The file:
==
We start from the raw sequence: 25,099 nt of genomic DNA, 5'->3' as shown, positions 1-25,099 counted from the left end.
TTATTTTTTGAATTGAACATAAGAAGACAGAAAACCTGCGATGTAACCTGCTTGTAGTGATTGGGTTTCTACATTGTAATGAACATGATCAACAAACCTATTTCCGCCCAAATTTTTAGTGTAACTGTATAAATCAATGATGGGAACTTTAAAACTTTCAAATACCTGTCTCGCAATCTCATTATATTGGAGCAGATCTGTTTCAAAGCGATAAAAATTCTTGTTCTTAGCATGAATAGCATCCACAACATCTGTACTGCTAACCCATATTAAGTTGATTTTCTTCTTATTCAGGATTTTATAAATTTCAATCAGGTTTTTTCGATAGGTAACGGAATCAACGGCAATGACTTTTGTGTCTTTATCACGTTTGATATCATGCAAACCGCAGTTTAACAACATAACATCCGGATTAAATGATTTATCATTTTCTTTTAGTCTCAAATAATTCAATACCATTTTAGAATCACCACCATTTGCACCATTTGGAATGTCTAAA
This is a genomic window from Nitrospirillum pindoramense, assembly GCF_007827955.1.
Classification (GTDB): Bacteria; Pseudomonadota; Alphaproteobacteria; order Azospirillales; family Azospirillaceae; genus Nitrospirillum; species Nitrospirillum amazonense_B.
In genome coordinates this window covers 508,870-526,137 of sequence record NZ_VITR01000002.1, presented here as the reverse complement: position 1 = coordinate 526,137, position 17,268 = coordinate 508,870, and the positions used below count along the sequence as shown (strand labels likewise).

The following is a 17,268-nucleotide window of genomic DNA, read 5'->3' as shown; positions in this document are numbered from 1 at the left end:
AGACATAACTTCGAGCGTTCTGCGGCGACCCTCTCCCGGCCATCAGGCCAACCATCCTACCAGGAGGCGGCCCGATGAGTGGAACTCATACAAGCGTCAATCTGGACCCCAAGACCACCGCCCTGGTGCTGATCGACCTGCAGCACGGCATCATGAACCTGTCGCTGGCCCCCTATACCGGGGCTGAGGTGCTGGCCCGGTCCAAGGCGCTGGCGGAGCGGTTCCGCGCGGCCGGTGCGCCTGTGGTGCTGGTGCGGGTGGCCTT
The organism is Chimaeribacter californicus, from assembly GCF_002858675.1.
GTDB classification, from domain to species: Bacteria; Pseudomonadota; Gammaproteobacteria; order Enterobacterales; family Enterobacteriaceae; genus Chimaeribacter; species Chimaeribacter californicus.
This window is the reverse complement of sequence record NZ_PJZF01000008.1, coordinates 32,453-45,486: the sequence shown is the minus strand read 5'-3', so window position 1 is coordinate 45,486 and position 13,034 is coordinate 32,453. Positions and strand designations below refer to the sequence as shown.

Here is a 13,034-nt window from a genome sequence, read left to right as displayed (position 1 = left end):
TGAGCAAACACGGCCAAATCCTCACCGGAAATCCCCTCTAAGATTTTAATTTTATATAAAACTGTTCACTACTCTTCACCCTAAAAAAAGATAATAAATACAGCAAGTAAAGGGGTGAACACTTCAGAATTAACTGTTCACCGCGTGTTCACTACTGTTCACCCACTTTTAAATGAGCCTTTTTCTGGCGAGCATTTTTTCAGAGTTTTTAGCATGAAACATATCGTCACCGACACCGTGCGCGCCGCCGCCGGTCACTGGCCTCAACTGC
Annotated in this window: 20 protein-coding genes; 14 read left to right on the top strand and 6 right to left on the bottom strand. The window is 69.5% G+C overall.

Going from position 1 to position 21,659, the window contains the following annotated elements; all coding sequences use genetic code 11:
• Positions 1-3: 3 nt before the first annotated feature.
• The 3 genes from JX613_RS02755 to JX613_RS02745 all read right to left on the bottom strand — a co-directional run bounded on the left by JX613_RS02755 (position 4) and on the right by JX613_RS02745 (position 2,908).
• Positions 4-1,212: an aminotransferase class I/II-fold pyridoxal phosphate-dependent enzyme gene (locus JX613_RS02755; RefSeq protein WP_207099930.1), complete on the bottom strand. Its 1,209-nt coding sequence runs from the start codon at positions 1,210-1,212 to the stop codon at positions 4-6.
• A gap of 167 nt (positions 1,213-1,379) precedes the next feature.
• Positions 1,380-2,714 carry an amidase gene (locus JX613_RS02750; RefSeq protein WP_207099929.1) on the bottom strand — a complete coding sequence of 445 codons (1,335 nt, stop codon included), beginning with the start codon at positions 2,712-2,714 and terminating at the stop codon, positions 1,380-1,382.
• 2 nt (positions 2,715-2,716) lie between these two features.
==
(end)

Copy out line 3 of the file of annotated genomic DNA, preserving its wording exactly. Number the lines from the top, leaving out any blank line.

This is a genomic window from Nitrospirillum pindoramense, assembly GCF_007827955.1.